By Tom Anderson
One difficulty of writing works of fiction set in our own world, which is arguably common to all genres but particularly noticeable in epic works involving war and politics, is that one is constrained by the ‘rules’ of the technology that underwrites the world we live in. Even works that range far from the conscientious ‘rivet-counting’ of the technothriller (or military AH) cannot always forget or ignore such limitations. It is always interesting to gauge how an author (or director, or editor) feels on this point, or how they judge their audience.
For example, even a romantic comedy whose focus is on matters of the heart, perhaps involving a climactic race at the airport for its protagonist to mend a misunderstanding, is unlikely to forget that the fateful transatlantic flight will take more than an hour. It is expected that the general audience would notice such a discrepency and it would destroy their suspension of disbelief. Complicating the matter further is that the ‘rules’ are not static, but change as technology advances. About twenty years ago, I recall horror film enthusiasts expressing regret that the invention and popularisation of mobile phones would destroy the old gimmick of our protagonists losing all contact with each other and the outside world. Fortunately for the horror fans, of course, people have since turned from indestructible Nokia phones whose charge lasts forever to fragile and battery-eating smartphones, so it is now still perfectly viable and believable to pull the old isolation plot.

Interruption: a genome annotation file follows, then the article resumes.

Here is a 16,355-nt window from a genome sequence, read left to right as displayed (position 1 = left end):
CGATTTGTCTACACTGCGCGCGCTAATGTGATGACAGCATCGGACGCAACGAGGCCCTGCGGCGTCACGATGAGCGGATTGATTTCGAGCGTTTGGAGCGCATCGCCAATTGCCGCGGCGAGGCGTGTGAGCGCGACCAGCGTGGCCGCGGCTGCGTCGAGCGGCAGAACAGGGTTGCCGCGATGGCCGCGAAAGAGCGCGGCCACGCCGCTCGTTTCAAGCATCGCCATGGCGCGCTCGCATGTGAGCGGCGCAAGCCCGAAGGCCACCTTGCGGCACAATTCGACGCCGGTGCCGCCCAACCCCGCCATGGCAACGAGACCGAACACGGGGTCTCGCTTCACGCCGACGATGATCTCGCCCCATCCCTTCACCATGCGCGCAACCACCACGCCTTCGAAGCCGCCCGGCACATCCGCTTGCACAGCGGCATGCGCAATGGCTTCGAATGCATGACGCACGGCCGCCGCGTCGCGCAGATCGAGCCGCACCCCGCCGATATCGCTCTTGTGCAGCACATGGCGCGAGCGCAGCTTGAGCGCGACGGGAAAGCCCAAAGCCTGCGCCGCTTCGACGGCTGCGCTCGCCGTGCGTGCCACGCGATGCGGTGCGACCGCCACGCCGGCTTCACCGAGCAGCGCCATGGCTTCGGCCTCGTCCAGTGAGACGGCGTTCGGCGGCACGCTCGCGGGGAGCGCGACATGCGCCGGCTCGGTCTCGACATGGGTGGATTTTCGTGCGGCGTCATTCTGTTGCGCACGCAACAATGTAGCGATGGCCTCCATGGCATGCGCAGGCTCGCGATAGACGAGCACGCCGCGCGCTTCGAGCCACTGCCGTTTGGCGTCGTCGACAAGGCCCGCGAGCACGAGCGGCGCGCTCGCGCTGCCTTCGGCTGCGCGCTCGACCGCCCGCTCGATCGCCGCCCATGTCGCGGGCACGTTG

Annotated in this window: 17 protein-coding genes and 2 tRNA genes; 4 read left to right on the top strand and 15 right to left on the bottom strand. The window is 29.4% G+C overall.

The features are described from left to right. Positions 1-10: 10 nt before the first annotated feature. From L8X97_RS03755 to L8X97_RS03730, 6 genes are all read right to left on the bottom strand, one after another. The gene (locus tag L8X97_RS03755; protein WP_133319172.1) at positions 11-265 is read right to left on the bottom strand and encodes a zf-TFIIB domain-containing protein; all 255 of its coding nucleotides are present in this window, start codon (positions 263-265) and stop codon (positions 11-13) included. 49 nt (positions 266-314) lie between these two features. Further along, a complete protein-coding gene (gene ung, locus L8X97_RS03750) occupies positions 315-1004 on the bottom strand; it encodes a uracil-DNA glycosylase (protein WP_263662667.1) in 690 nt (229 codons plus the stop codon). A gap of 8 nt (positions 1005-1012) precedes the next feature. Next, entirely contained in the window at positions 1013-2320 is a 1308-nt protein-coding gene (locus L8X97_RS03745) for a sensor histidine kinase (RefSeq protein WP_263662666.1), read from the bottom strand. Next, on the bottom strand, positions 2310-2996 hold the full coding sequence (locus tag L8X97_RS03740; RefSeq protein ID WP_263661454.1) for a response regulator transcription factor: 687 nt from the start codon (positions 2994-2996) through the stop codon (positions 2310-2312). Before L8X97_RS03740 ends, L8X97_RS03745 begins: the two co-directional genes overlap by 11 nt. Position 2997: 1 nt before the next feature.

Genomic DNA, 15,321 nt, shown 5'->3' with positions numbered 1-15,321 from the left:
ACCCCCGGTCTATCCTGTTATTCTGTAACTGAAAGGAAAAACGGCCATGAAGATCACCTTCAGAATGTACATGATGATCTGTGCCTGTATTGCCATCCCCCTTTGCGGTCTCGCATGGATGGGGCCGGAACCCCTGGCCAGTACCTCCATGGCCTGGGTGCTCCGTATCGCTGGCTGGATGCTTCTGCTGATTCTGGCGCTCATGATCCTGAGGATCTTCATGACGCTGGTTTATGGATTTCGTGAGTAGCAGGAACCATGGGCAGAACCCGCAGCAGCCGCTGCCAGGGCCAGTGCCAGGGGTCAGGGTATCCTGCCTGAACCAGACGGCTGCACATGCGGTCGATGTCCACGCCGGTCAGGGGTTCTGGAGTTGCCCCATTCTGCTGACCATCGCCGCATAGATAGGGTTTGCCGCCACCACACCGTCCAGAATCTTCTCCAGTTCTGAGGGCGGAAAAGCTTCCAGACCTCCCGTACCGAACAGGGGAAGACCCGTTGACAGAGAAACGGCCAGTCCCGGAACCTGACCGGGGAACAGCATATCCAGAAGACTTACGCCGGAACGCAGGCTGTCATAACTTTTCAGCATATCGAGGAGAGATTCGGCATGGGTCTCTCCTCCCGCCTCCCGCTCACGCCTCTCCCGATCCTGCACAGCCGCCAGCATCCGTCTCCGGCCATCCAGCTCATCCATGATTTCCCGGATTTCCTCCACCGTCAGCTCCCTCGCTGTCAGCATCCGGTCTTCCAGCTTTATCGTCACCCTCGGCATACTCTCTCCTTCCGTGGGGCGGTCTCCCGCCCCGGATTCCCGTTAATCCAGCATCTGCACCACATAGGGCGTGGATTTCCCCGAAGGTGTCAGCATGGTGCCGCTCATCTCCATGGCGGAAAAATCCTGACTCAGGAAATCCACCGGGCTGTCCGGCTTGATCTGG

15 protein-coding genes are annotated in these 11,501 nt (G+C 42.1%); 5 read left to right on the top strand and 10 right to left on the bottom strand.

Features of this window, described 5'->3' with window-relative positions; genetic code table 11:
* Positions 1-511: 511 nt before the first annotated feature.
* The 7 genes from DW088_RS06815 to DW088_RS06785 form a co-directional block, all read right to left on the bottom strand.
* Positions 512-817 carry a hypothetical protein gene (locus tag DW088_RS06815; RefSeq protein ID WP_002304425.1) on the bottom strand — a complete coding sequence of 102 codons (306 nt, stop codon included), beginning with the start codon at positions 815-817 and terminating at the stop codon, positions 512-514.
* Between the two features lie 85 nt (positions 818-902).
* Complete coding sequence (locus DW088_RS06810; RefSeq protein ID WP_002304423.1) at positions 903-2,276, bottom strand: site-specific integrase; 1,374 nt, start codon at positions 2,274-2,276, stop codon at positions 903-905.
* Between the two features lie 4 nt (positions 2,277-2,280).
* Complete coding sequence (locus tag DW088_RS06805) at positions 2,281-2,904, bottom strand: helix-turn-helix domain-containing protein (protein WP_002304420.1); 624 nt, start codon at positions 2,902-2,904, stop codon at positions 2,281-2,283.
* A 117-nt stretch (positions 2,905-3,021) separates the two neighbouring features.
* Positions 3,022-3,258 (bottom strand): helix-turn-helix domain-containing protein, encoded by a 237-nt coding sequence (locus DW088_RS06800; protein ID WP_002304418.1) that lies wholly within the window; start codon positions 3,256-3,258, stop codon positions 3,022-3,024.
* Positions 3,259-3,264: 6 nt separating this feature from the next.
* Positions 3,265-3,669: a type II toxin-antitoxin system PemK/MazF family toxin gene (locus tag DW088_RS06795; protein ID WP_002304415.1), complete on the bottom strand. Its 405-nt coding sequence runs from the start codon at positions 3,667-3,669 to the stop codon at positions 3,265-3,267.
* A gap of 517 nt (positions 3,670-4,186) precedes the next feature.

An interesting example where changes haven’t affected the portrayal of technology is in the area of software and ‘computer hacking’. Considering how ubiquitous computers have become, it is striking that Hollywood still thinks it can get away with portraying hacking as basically magic. A classic case is the basis of a world-ending plot being ‘the hackers have stolen the nuclear launch codes!’ – as though the world’s nuclear missiles are all plugged into the internet and we all just stand helplessly by as they launch, rather than some bloke in a silo in North Dakota with a floppy disk and a key going “er no, the President’s standing right here and he’s telling me to ignore the fake order, you idiot”. Things may have actually gotten worse, as the internal workings of computers become increasingly hidden behind graphic user interfaces or, worse, smartphone ‘apps’. It is an example of Clarke’s Law, treating sufficiently advanced technology as indistinguishable from magic, as though hackers are wizards and computer systems (or nukes) are djinns or sprites enslaved through spells that we never truly understand or control – just because the author and the audience doesn’t.